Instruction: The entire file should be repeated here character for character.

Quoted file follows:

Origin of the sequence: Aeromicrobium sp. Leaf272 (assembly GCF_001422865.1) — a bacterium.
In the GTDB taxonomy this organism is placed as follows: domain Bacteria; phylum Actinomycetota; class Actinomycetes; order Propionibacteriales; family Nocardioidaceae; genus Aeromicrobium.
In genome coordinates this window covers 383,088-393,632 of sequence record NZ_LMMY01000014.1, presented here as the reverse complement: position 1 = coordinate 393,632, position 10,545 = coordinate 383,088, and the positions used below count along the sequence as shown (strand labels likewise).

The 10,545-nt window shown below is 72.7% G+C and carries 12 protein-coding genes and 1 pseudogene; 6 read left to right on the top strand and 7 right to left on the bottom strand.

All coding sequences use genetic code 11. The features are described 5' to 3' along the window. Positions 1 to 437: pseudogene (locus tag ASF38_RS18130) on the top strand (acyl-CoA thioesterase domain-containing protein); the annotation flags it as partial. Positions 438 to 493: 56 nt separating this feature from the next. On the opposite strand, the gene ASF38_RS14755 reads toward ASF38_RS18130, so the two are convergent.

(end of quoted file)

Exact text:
Origin of the sequence: Aeromicrobium sp. Leaf272 (assembly GCF_001422865.1) — a bacterium.
In the GTDB taxonomy this organism is placed as follows: domain Bacteria; phylum Actinomycetota; class Actinomycetes; order Propionibacteriales; family Nocardioidaceae; genus Aeromicrobium.
In genome coordinates this window covers 383,088-393,632 of sequence record NZ_LMMY01000014.1, presented here as the reverse complement: position 1 = coordinate 393,632, position 10,545 = coordinate 383,088, and the positions used below count along the sequence as shown (strand labels likewise).

The 10,545-nt window shown below is 72.7% G+C and carries 12 protein-coding genes and 1 pseudogene; 6 read left to right on the top strand and 7 right to left on the bottom strand.

All coding sequences use genetic code 11. The features are described 5' to 3' along the window. Positions 1 to 437: pseudogene (locus tag ASF38_RS18130) on the top strand (acyl-CoA thioesterase domain-containing protein); the annotation flags it as partial. Positions 438 to 493: 56 nt separating this feature from the next. On the opposite strand, the gene ASF38_RS14755 reads toward ASF38_RS18130, so the two are convergent.